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Muden

The first mention of Muden is from Ref 3, where it states that missionaries Filter, Prigge and Bronkhorst went to the Mooi River to establish the Müden Station in 1859. Let's first locate the place. Muden is a settlement on the Mooi river on the R74 between Weenen and Greytown, at 28.9781°S, 30.3795°E and 810m. There is not much to it, a shop or two, a police station and, most important for me, a German Lutheran church. A note on the spelling, on the maps its written as Muden, but its origin is as Müden. The name comes from a village in the Lüneburg heath in North-West Germany.
Mueden KircheThe real history of Müden started with Heinrich Röttcher, a missionary with the Hermannsburg Mission Society sent out from Germany in 1862. He was posted to Entembeni on the Mooi River. Entembeni, or as it is spelled now on Google Earth, Ethembeni, is situated about 20 km by road going north from Müden.
His first contact with the Müden area was when he was send down from Entembeni to rebuilt a mission church which had been struck and destroyed by lightening. The area then was known to the Zulus as Opate. Him and a colonist, Bergmanns, rebuild the walls of the church in 14 days by working day and night.
Mueden Heinrich and AugusteThe next event leading to the establishment of Muden was when Heinrich Röttcher bought the farm Nooitgedacht in 1871 which straddled the Mooi River, in extent of 6000 acres, costing him £1085. The mission society was initially not interested in his purchase, but that changed when he offered to set up a new mission station on the farm, this was granted in 1876. With much enthusiasm a church was build and irrigation canals dug which made arable land available. The society at this time saw the potential and a contract was drawn up by which Heinrich would release 4423 acres to the society for an amount of £1000, the remaining 1587 acres he kept for his family. It was cut up and portions rented out to other German colonists. This way enough German Lutherans accumulated that a congregation could be formed.
Mueden cemeteryIn Ref 2 we read that a church was built by the congregation in 1877, I am not sure it refers to the church in the picture. I need to do some more searching. It is built in the typical style that we see in other Lutheran churches in the area.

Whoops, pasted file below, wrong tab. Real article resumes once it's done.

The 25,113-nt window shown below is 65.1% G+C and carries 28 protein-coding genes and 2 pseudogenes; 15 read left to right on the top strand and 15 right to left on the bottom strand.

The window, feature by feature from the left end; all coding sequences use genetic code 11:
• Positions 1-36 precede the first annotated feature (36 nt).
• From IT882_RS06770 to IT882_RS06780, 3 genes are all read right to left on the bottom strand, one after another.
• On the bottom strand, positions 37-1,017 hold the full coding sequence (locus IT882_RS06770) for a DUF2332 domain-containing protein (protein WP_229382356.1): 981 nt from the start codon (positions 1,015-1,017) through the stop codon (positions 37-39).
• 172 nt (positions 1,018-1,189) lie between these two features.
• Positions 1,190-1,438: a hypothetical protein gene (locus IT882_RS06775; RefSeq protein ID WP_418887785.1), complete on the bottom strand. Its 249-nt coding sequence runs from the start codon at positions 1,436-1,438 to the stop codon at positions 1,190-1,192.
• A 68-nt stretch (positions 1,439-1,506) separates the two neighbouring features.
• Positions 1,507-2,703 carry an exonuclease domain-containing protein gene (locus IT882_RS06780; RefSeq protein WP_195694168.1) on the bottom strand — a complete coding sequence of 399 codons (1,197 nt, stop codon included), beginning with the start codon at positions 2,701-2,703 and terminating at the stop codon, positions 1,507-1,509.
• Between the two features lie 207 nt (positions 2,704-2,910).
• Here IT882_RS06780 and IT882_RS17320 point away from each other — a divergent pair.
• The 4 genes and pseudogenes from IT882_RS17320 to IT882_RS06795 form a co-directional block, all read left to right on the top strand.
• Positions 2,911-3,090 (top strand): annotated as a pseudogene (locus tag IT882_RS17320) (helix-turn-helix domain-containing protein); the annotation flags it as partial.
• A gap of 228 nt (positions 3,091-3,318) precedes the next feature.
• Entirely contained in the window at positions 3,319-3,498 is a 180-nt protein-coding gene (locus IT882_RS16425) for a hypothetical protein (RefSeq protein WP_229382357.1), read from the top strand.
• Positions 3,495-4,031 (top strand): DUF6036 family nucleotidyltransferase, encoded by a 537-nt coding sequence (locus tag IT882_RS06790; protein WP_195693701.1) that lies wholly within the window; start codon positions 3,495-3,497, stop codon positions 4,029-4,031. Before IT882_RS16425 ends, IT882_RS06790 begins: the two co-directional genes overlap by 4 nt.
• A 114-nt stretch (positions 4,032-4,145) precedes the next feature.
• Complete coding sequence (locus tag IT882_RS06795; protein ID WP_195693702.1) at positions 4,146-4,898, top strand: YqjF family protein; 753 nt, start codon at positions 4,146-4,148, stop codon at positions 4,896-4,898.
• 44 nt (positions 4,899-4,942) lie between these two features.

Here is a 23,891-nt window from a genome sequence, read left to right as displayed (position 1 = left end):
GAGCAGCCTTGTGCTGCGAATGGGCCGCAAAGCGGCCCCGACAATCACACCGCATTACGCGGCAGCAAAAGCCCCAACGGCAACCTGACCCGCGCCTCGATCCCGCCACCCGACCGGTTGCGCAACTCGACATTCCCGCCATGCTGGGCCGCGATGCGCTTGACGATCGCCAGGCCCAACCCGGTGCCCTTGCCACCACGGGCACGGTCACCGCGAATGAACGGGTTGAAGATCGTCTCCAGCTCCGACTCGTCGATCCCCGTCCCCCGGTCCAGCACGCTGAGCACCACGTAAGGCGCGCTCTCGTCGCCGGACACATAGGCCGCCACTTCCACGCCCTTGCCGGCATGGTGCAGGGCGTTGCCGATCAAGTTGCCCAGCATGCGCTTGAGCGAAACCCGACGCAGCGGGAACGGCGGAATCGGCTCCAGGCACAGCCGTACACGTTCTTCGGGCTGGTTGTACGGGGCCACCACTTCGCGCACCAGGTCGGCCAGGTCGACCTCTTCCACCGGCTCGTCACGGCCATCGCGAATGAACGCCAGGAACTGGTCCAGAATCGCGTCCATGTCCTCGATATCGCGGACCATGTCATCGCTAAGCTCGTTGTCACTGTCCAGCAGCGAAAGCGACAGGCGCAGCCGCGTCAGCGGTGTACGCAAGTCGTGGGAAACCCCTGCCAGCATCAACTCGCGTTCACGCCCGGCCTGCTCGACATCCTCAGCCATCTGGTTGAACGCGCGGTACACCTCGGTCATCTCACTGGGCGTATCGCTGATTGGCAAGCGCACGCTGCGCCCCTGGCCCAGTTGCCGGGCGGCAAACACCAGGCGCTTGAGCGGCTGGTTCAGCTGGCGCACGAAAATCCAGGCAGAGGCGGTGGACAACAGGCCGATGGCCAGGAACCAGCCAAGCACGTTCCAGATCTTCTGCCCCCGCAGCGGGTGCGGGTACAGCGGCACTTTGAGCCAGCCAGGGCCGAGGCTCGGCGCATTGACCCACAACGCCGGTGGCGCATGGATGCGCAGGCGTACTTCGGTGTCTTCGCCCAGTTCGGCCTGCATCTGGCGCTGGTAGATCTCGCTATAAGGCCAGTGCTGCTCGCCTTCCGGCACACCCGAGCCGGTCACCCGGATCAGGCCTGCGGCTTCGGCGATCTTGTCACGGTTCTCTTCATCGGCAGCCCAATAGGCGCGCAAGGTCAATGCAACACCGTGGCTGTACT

Mueden wine bottle 01 Next to the church is a little graveyard, in it we find the grave of Heinrich Röttcher who died in 1911.
The farm prospered under Heinrich and Mueden wine bottle 02his sons. I am not sure who started it, orange growing became one of the crops grown with success. Most of the product went to export. A special product of this venture was a orange wine. The Sonnengold Orange Winery was established in 1916. A bottle of this product still exists, see picture. Notable on the neck of the bottle is a picture of the mission ship, the Kandaze, in this case spelled Candace. And the year 1862, which was the year Heinrich arrived in South Africa.
Just a note, why was the name Müden given to the mission station? As stated above it is a village in the Lüneburg heath not far from Hermannsburg in Germany. The connection to the Hermannsburg Mission was that Theodor Harms, brother of Luis Harms and lecturer at the Hermannsburg mission school, was appointed pastor there in 1859.



Reference
Ref 1.: W.H.C.Hellberg, Die Deutschen Siedlungen in Süd Afrika seit der Mitte des neunzehnten Jahrhunderts, a dissertation to obtain a PhD in literature at the university of Stellenbosch, 1954. A scanned copy is available on the Internet, use author and title as the search term.
Ref 2.: The diary of a Missionary's wife in South Africa - The dark and bright side of her life - Auguste Röttcher (nee Horst) 1836-1922, it is the translated diary of Auguste Röttcher, I don't know where it was published and when, I saw a copy at the Invala Guest farm at Muden.
Ref 3.: Udo S. Küsel, Africa Calling - a cultural history of the Hermannsburg Mission and its descendants in South Africa, published by African Heritage Consultants cc, 2017
Ref 4.: Aus dem Leben des Missionars Johannes Heinrich Christoph Lilje, a pdf document available in the Internet, use the title as a search term


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